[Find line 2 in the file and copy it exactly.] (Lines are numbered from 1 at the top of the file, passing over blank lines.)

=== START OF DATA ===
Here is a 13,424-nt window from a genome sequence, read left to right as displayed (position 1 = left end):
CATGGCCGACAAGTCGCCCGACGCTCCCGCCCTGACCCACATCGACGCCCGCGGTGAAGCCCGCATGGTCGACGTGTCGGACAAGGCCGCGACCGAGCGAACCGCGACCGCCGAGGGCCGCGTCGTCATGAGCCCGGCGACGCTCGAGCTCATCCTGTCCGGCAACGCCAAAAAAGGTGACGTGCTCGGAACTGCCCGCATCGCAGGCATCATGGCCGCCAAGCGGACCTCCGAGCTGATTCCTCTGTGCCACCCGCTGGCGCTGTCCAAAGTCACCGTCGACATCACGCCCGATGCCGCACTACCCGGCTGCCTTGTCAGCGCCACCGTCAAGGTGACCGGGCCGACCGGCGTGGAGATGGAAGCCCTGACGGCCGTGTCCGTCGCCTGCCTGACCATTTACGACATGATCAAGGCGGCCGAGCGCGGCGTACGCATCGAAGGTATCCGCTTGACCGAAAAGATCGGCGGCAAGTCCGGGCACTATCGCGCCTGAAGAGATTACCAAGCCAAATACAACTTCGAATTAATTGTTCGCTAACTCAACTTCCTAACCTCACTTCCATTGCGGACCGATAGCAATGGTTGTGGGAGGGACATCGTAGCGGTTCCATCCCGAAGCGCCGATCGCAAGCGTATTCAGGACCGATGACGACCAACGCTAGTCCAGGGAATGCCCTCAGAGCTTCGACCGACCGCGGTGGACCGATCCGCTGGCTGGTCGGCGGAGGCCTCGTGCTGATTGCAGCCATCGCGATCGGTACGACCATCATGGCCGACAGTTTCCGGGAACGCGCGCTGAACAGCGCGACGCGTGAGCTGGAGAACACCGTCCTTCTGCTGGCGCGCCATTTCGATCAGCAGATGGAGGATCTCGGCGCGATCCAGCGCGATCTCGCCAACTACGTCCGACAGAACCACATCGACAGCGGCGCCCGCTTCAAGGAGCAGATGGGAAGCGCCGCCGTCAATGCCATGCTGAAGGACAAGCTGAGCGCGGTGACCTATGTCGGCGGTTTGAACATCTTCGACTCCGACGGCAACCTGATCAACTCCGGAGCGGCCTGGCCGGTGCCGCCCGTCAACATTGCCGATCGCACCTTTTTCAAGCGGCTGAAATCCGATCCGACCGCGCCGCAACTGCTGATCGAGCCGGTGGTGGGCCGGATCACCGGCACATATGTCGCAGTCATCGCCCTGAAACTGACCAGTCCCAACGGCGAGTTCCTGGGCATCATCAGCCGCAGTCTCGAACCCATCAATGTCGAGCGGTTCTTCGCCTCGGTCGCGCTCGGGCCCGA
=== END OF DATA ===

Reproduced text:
CATGGCCGACAAGTCGCCCGACGCTCCCGCCCTGACCCACATCGACGCCCGCGGTGAAGCCCGCATGGTCGACGTGTCGGACAAGGCCGCGACCGAGCGAACCGCGACCGCCGAGGGCCGCGTCGTCATGAGCCCGGCGACGCTCGAGCTCATCCTGTCCGGCAACGCCAAAAAAGGTGACGTGCTCGGAACTGCCCGCATCGCAGGCATCATGGCCGCCAAGCGGACCTCCGAGCTGATTCCTCTGTGCCACCCGCTGGCGCTGTCCAAAGTCACCGTCGACATCACGCCCGATGCCGCACTACCCGGCTGCCTTGTCAGCGCCACCGTCAAGGTGACCGGGCCGACCGGCGTGGAGATGGAAGCCCTGACGGCCGTGTCCGTCGCCTGCCTGACCATTTACGACATGATCAAGGCGGCCGAGCGCGGCGTACGCATCGAAGGTATCCGCTTGACCGAAAAGATCGGCGGCAAGTCCGGGCACTATCGCGCCTGAAGAGATTACCAAGCCAAATACAACTTCGAATTAATTGTTCGCTAACTCAACTTCCTAACCTCACTTCCATTGCGGACCGATAGCAATGGTTGTGGGAGGGACATCGTAGCGGTTCCATCCCGAAGCGCCGATCGCAAGCGTATTCAGGACCGATGACGACCAACGCTAGTCCAGGGAATGCCCTCAGAGCTTCGACCGACCGCGGTGGACCGATCCGCTGGCTGGTCGGCGGAGGCCTCGTGCTGATTGCAGCCATCGCGATCGGTACGACCATCATGGCCGACAGTTTCCGGGAACGCGCGCTGAACAGCGCGACGCGTGAGCTGGAGAACACCGTCCTTCTGCTGGCGCGCCATTTCGATCAGCAGATGGAGGATCTCGGCGCGATCCAGCGCGATCTCGCCAACTACGTCCGACAGAACCACATCGACAGCGGCGCCCGCTTCAAGGAGCAGATGGGAAGCGCCGCCGTCAATGCCATGCTGAAGGACAAGCTGAGCGCGGTGACCTATGTCGGCGGTTTGAACATCTTCGACTCCGACGGCAACCTGATCAACTCCGGAGCGGCCTGGCCGGTGCCGCCCGTCAACATTGCCGATCGCACCTTTTTCAAGCGGCTGAAATCCGATCCGACCGCGCCGCAACTGCTGATCGAGCCGGTGGTGGGCCGGATCACCGGCACATATGTCGCAGTCATCGCCCTGAAACTGACCAGTCCCAACGGCGAGTTCCTGGGCATCATCAGCCGCAGTCTCGAACCCATCAATGTCGAGCGGTTCTTCGCCTCGGTCGCGCTCGGGCCCGA